Winds of up to 101mph recorded in the Northern Isles

A couple on the beach at Woolacombe, north Devon, on 25 December The rest of the UK has seen "unseasonably" mild weather

Wind speeds of up to 101mph have been recorded in Shetland, after the Met Office issued a severe wind warning for the far north of Scotland.

Forecasters issued an amber "be prepared" alert for Christmas Day, lasting until the night, for northern Scotland and the Northern Isles.

Overall, Christmas Day in the UK has been the third mildest on record.

A high of 14.3C (57.7F) was recorded in County Down - the mildest Christmas Day on record for Northern Ireland.

The temperature was recorded in Murlough, where the previous record was 13C - most recently recorded in 1988.

Unseasonably mild

Elsewhere, the weather has been mild with quite a lot of cloud, wind, damp and drizzle.

It is a sharp contrast from last year, when much of the country saw snow.

"Southwesterly winds brought unseasonably mild weather to the UK, with Northern Ireland reporting its mildest Christmas on record," said Holly Green, BBC weather forecaster.

"The UK as a whole saw its third mildest on record, only beaten by 1896 and 1920."

In those years, the mercury hit 15.6C (60F).

This year's lowest Christmas Day temperature - 9C (48F) - was recorded in Carterhouse in the Scottish borders. And the highest - 15.1C (59.1F) - was in Dyce in Aberdeen.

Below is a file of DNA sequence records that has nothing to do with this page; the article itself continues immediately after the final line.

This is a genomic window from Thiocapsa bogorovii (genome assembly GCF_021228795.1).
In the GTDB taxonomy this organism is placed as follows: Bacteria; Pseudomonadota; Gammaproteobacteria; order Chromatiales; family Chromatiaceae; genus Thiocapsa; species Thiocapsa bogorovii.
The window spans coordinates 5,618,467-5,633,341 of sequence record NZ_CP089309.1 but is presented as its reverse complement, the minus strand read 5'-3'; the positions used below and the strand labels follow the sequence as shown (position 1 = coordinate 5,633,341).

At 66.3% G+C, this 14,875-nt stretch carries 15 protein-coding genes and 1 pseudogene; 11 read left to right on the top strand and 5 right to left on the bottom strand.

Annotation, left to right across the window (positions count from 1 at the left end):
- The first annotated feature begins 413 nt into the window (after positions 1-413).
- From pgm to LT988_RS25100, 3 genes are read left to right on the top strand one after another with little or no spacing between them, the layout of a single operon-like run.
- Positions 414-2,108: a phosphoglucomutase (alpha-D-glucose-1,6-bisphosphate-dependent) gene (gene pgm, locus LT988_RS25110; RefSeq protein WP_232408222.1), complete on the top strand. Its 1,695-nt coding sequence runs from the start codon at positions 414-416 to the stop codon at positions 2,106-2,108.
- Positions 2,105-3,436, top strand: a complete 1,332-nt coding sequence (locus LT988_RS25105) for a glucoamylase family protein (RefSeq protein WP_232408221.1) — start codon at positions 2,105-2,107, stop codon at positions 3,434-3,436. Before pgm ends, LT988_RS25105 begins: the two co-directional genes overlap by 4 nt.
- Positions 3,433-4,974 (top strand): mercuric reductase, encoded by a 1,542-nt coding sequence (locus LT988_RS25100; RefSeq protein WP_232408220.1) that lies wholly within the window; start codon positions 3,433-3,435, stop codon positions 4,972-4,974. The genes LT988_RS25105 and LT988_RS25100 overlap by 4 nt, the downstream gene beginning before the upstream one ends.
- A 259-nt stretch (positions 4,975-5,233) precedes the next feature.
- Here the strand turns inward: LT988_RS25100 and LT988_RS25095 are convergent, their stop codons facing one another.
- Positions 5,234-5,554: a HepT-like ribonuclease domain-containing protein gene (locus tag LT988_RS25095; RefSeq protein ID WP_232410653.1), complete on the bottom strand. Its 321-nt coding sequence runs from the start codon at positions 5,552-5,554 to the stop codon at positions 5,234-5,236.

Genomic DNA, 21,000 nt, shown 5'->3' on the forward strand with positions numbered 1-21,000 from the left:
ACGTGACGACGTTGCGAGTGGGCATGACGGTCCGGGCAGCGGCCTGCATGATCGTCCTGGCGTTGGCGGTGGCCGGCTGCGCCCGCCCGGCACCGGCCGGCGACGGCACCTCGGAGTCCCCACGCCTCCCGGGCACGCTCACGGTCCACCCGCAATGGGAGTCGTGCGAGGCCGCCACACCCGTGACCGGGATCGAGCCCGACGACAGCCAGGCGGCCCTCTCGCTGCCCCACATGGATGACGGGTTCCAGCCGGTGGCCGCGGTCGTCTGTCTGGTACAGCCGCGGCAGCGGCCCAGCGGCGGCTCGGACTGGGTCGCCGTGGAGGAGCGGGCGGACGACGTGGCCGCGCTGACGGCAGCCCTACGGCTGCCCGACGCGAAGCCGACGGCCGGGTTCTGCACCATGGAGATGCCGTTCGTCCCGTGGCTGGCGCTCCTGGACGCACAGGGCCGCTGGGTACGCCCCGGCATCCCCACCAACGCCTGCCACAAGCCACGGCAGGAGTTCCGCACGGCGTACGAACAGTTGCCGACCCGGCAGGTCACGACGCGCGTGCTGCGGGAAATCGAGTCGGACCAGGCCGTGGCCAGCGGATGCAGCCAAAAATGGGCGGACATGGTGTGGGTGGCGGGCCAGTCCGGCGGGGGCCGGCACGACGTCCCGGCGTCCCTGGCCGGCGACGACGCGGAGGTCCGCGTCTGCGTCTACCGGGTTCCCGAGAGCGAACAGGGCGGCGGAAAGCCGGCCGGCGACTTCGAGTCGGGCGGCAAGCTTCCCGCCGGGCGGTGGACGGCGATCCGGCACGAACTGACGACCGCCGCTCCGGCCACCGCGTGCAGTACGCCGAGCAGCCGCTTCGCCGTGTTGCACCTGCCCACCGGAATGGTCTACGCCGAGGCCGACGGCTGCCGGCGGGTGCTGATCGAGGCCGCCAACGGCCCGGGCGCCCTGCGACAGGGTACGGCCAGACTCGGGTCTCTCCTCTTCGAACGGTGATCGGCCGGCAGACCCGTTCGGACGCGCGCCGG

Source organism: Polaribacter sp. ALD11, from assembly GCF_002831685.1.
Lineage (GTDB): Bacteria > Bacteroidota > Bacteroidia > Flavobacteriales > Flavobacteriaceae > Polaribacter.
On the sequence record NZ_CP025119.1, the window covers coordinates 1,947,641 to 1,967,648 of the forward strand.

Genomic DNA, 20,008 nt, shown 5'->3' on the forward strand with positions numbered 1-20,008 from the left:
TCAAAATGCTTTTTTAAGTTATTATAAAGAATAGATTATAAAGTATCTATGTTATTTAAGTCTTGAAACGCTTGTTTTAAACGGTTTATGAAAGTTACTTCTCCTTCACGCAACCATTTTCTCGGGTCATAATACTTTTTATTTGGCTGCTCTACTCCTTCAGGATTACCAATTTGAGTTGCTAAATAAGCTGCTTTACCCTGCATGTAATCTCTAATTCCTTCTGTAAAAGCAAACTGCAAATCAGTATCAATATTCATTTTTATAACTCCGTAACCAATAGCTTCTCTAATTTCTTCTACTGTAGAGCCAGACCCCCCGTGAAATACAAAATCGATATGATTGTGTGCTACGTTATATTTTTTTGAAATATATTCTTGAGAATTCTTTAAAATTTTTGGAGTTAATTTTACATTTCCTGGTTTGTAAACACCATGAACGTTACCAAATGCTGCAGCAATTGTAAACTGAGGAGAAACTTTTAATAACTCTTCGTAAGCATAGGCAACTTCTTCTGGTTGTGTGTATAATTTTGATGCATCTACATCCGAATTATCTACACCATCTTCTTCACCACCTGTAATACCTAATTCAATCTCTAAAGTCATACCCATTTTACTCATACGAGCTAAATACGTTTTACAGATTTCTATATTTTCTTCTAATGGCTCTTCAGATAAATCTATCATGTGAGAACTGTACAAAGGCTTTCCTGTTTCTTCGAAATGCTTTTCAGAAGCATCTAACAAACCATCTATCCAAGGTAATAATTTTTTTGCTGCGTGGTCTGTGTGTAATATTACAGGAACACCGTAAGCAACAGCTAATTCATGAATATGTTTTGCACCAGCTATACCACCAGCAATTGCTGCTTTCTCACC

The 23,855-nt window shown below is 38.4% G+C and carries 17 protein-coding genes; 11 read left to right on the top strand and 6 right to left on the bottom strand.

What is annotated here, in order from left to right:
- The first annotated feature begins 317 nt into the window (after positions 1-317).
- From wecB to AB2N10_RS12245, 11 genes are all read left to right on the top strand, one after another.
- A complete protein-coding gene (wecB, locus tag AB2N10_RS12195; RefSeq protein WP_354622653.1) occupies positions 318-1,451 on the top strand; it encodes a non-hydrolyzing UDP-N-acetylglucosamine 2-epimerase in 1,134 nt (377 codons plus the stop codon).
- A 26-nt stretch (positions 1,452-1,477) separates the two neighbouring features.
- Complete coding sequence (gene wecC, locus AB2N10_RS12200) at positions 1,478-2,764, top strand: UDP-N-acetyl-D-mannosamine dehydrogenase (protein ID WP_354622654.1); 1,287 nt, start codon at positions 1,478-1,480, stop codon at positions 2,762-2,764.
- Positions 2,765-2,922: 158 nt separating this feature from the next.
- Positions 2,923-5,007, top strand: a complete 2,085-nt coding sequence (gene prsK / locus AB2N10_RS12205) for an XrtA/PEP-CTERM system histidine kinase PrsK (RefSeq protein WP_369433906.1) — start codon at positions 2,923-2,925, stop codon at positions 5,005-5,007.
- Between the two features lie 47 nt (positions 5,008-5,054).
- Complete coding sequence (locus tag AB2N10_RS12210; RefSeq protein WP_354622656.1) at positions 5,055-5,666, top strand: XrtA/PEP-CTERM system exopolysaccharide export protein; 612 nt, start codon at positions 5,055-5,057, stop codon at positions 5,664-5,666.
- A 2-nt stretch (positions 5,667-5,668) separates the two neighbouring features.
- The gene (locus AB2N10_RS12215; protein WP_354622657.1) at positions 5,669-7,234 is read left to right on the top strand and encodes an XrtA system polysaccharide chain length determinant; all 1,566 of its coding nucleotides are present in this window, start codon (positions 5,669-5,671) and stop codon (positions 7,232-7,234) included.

'Notoriously unpredictable'

The Met Office warned transport and power could be hit in the far north of Scotland, and structural damage was possible.

Gusts of 101mph were recorded at Sella Ness in Shetland - the highest winds at a low-level site, say forecasters - while the Cairngorms also saw winds in excess of 100mph.

Police urged drivers in the central Scotland area to take care on the roads, due to high winds.

Scottish Transport Minister Keith Brown said the government's resilience team was monitoring the situation, adding: "Scotland's weather is notoriously unpredictable.

"Our resilience planning this year has been designed to deal with unexpected events - such as today's high winds - as well as those which can be foreseen.

"The power companies are also prepared to deal with any power cuts."

Mr Brown asked the public to listen to weather warnings.

"Everyone should take sensible precautions, particularly if they are travelling, to ensure that they have a safe and happy Christmas," he said.

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